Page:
New Zealand Labour Party

Happy to be left holding the baby – as the battle for Ōhariu heats up

John and Tricia Andersen spent decades serving communities across New Zealand by choosing to teach in low decile schools, often in remote areas, including principal and deputy principal roles. Now they are working to improve opportunities for New Zealand’s children in another way – by providing practical support to daughter Virginia Andersen as her campaign to win the
Ōhariu seat gathers pace.

We retired to Auckland in 2012 after 45 years of teaching. For John that began in Māori schools – until the late 1960s when they were abolished as a separate entity.

We have a liberal approach to life and have both tried to give to the community through teaching. We have mainly worked in low decile schools, often in remote communities.

We have taught the length and breadth of NZ from Northland to Invercargill and Great Barrier Island, but also a year in Perth WA with both our kids, on exchange. We were mostly in Hawke’s Bay and Christchurch while our children were growing up. Our last posts before retirement were in a two teacher school at the little settlement of Ngataki in the Far North. 

We are both members of the Labour party  - our families have always been labour supporters. John’s uncle on his father’s side was the legendary unionist Bill Andersen leader of the Northern Drivers’ Union and a constant thorn in Robert Muldoon’s side.

Virginia has always been a political being. She has been a member of the Labour party for many years and got steadily more involved. She speaks fluent Māori and after university she worked in the Office of Treaty Settlements. She then became Margaret Wilson’s private secretary and then an advisor, first to Mark Burton, then David Cunliffe and finally Trevor Mallard.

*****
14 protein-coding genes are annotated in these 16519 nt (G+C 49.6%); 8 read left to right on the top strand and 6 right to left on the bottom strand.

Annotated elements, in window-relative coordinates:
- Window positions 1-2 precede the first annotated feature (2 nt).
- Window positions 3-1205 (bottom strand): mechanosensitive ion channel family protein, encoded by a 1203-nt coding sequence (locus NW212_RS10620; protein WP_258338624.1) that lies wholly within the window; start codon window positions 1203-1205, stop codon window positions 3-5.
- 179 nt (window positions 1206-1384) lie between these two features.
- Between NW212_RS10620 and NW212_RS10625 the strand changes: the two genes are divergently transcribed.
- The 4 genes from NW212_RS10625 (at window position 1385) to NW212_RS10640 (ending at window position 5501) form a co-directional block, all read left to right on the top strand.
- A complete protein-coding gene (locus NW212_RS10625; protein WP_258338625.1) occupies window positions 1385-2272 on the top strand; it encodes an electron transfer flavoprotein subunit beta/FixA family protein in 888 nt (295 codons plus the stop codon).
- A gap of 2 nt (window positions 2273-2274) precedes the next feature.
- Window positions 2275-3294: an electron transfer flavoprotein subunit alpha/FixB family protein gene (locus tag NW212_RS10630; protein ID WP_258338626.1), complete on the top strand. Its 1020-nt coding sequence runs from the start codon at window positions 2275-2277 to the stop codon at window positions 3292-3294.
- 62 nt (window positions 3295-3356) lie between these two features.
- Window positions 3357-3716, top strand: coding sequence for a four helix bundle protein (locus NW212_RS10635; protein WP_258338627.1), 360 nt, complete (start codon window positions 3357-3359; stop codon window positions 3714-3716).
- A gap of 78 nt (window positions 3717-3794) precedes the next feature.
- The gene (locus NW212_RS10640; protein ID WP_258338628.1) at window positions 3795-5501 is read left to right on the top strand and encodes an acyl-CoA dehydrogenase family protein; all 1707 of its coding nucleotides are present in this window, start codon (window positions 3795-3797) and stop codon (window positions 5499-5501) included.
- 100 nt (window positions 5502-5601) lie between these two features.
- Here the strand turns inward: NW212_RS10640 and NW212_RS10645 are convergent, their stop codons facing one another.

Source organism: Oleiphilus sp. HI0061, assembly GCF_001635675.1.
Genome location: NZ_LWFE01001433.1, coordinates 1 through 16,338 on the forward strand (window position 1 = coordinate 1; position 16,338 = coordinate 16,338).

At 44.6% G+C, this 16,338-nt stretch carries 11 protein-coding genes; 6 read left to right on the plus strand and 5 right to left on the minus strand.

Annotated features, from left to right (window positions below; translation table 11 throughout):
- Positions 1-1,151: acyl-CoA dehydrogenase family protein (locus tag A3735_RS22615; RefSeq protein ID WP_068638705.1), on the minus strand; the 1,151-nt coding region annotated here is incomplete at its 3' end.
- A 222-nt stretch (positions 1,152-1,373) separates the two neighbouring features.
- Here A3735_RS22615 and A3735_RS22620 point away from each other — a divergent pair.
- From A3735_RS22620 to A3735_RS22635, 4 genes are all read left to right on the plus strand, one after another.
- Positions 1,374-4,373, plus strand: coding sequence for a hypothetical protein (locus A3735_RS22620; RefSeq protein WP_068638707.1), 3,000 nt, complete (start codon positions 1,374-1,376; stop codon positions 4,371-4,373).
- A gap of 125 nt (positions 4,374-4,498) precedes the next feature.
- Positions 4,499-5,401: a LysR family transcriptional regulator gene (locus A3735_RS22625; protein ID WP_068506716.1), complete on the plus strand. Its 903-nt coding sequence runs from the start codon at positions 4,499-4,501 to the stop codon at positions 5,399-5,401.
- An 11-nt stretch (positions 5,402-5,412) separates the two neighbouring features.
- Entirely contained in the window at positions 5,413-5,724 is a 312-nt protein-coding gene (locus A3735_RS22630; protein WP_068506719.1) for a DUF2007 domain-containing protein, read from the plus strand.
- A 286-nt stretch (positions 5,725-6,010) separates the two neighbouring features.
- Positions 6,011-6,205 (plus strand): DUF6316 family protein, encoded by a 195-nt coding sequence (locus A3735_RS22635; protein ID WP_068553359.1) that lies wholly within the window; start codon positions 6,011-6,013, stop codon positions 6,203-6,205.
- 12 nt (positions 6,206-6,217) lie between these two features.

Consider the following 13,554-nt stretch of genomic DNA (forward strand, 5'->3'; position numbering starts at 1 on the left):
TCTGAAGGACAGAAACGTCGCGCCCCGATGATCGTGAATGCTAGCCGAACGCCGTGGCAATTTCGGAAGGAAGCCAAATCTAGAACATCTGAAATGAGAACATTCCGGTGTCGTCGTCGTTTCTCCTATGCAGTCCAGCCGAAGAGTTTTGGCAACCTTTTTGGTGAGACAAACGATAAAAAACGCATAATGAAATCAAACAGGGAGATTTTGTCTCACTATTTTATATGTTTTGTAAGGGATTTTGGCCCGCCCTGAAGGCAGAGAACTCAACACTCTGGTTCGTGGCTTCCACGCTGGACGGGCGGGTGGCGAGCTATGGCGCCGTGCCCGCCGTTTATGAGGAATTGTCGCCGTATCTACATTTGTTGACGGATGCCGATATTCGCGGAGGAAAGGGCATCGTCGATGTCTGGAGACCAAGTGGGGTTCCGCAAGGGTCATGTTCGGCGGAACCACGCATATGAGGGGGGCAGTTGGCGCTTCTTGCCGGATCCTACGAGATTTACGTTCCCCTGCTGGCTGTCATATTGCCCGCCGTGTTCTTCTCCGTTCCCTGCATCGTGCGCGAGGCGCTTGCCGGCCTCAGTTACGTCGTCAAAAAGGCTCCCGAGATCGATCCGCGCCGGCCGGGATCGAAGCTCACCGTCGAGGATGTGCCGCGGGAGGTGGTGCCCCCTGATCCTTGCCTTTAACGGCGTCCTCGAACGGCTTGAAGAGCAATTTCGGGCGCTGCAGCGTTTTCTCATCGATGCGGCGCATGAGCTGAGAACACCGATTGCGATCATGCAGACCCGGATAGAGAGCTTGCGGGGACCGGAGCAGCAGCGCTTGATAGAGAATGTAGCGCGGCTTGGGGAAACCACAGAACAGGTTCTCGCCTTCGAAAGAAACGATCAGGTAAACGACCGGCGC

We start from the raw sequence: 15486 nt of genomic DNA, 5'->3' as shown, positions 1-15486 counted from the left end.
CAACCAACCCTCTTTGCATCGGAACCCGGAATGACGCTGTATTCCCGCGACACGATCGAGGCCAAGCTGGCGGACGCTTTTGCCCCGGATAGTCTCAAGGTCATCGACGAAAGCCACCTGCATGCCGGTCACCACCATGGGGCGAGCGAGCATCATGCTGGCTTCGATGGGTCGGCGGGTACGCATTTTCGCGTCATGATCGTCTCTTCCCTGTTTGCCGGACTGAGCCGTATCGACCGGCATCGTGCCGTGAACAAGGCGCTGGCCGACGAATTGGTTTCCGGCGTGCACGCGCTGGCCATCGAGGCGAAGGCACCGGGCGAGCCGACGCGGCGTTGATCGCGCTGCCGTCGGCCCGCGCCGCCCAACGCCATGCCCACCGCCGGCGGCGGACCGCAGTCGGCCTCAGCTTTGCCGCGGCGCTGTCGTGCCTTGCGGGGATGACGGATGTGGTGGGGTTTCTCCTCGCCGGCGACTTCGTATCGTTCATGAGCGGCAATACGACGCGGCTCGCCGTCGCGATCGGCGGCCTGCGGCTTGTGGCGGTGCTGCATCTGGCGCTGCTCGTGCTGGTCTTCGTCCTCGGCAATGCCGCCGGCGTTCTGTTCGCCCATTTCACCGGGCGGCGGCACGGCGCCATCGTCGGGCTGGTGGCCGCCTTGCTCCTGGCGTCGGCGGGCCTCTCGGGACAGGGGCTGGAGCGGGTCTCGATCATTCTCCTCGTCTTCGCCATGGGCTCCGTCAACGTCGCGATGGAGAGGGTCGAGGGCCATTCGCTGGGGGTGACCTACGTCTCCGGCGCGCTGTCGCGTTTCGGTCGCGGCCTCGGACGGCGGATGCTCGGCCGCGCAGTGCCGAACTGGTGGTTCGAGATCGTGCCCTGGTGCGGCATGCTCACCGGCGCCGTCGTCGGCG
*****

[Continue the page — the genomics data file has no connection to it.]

She then moved to police as a senior policy advisor for Māori and Pacific affairs.

Virginia gained experience as campaign manager for Chris Hipkins at the last election. When she told us she was planning on standing, despite having a new baby and a toddler, we said we would back her every inch of the way. We would not want her to look back and think ‘what if?’

She strongly believes she has a good chance of winning – and is getting very good support from the LEC committee and, increasingly, from the local community.

Virginia’s husband also has a demanding job so we do all we can to help with Jack, who is two, and Eliza three months. We have been taking it in turns to come down to help look after the children. We will both be there for the last two weeks of the campaign.   

We are very happy to do it – not just to spend time with our grandchildren but because we believe Virginia would be an ideal MP. Parliament needs people with her ability and work ethic.  She is a great speaker too – in seventh form she was the number one debater in New Zealand. She can get an audience in the palm of her hand.

Naturally, with our background, we are very interested in Labour’s education policies. Inevitably there is a bit of a lolly scramble around policies at election time. But we believe in Labour’s ethos the best for every child – and smaller class sizes (we believe).

At the moment not enough is being done for Maori, Pacific and less advantaged children.  The current government is very out of favour across the board with issues such as national standards and the pressure that puts on schools.

There is the feeling among teachers that National has its own agenda and follows it no matter what.